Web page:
We often work with the primary care doctors and hematologist to help advise if in cases where recurrence risk is high, the patient should perhaps stay on anticoagulation for longer or even indefinitely.
Patients at higher risk for recurrence long term are those that have:
- An unprovoked DVT or PE without associated risk factors
- A DVT or PE even with risk factors, but at a young age (i.e. less than 40)
- Recurrent DVT or PE, especially at different sites
- Family history of DVT or PE at an early age
- Thrombosis in unusual locations (like in the veins to the intestines or the arm)
Bleeding and Anticoagulation
All of the blood thinners have a risk of bleeding. This risk of bleeding is higher in patients with a recent history of surgery or trauma, or in patients with known bleeding issues (like bloody nose, bleeding stomach ulcers, stroke, etc.). Age is a risk factor (greater than 65) and use of alcohol. ( more than 8 drinks a week).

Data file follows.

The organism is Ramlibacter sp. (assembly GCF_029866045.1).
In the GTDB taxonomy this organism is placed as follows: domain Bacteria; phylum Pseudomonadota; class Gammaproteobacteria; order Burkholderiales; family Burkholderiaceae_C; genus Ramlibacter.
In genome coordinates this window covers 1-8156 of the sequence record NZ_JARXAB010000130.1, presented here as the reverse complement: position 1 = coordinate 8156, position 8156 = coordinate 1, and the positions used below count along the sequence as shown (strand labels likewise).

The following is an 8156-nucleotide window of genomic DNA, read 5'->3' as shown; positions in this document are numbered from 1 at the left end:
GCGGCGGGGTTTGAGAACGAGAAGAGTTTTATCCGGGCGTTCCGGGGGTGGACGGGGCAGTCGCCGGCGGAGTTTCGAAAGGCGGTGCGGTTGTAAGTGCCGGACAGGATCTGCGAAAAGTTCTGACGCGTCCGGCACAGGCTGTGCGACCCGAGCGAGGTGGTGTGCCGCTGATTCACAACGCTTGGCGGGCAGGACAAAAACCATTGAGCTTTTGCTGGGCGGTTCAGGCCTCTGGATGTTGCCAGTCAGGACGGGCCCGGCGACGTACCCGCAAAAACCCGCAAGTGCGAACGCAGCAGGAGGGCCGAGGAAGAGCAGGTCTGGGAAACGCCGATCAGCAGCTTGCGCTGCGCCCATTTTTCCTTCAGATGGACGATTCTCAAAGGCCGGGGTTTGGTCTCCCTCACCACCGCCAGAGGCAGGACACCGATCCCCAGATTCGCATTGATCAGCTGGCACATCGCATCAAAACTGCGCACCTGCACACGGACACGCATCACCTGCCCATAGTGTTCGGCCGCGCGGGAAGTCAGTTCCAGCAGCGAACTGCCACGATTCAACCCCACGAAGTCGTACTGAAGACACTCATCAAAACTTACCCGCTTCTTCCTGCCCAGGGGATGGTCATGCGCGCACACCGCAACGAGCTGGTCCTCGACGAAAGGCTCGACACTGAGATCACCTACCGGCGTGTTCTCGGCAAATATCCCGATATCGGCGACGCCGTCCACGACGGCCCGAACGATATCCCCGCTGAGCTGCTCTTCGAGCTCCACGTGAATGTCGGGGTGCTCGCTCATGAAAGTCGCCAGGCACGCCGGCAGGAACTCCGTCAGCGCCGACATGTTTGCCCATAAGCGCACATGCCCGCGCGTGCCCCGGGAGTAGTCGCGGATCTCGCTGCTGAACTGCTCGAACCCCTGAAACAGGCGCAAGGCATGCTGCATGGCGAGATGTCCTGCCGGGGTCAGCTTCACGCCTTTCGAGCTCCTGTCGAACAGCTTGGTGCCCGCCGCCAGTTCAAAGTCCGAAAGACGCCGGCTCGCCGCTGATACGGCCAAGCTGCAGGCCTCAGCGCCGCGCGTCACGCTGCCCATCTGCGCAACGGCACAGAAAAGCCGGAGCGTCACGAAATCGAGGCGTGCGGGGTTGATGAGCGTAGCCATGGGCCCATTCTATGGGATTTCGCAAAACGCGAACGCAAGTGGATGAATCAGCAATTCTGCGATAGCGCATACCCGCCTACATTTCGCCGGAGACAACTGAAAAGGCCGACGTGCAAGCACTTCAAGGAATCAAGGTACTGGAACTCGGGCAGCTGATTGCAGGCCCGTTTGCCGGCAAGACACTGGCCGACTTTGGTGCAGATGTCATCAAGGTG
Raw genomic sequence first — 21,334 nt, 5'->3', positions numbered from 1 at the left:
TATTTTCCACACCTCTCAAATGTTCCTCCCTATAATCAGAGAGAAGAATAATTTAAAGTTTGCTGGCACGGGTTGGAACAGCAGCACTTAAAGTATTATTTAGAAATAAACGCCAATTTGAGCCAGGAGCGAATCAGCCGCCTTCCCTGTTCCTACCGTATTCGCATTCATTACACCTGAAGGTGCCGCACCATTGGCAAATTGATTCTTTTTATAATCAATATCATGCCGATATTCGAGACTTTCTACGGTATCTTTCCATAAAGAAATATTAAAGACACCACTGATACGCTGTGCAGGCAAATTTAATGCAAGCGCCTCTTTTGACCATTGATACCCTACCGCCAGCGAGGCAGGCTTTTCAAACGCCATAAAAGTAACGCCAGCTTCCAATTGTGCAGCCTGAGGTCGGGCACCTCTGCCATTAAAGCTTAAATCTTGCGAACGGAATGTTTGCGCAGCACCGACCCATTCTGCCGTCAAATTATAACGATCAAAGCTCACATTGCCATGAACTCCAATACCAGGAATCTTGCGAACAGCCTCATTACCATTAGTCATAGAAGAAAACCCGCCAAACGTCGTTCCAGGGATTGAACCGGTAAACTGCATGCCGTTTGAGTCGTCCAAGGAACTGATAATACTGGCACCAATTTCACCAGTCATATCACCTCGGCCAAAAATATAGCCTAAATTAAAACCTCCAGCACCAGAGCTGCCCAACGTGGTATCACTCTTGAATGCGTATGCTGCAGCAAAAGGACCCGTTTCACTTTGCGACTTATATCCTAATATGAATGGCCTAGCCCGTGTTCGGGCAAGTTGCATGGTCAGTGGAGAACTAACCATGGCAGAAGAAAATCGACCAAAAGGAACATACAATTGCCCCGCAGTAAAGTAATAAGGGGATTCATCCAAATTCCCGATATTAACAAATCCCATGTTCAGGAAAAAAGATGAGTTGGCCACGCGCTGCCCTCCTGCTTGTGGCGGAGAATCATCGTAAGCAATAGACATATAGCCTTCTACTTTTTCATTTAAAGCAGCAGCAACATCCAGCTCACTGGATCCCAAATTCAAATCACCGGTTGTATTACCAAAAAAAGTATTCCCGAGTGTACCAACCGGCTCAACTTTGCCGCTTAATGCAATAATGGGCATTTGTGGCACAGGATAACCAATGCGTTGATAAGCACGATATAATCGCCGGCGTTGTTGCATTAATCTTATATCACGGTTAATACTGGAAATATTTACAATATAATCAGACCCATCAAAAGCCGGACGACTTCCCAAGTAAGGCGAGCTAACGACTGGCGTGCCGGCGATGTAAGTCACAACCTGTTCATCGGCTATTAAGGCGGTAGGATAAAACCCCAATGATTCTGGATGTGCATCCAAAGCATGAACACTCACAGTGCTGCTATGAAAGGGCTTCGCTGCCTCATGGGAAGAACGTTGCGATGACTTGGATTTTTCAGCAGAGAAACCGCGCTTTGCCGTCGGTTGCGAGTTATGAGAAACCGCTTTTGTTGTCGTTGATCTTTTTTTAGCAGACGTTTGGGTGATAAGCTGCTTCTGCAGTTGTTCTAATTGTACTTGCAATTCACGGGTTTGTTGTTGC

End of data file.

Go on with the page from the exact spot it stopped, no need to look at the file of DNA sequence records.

Patients with medical issues are at higher risk of bleeding (including high blood pressure, kidney disease, liver disease, stroke history) as are patients with known prior bleeding issues. The use of aspirin, platelet inhibitors like clopidogrel (Plavix) or non steroidal anti-inflammatory agents (NSAIDS) such as ibuprofen or Aleve may also increase the risk of bleeding while on anticoagulation.
We generally advise also checking with the doctors who prescribed these medications to determine if they can or should be continued while the patient is on anticoagulation. Patient specific risks and benefits of anticoagulation must be carefully weighed in all patients who are potential candidates for long-term anticoagulation therapy. If any signs of bleeding occur while taking an anticoagulation medication, the patient should seek medical evaluation immediately.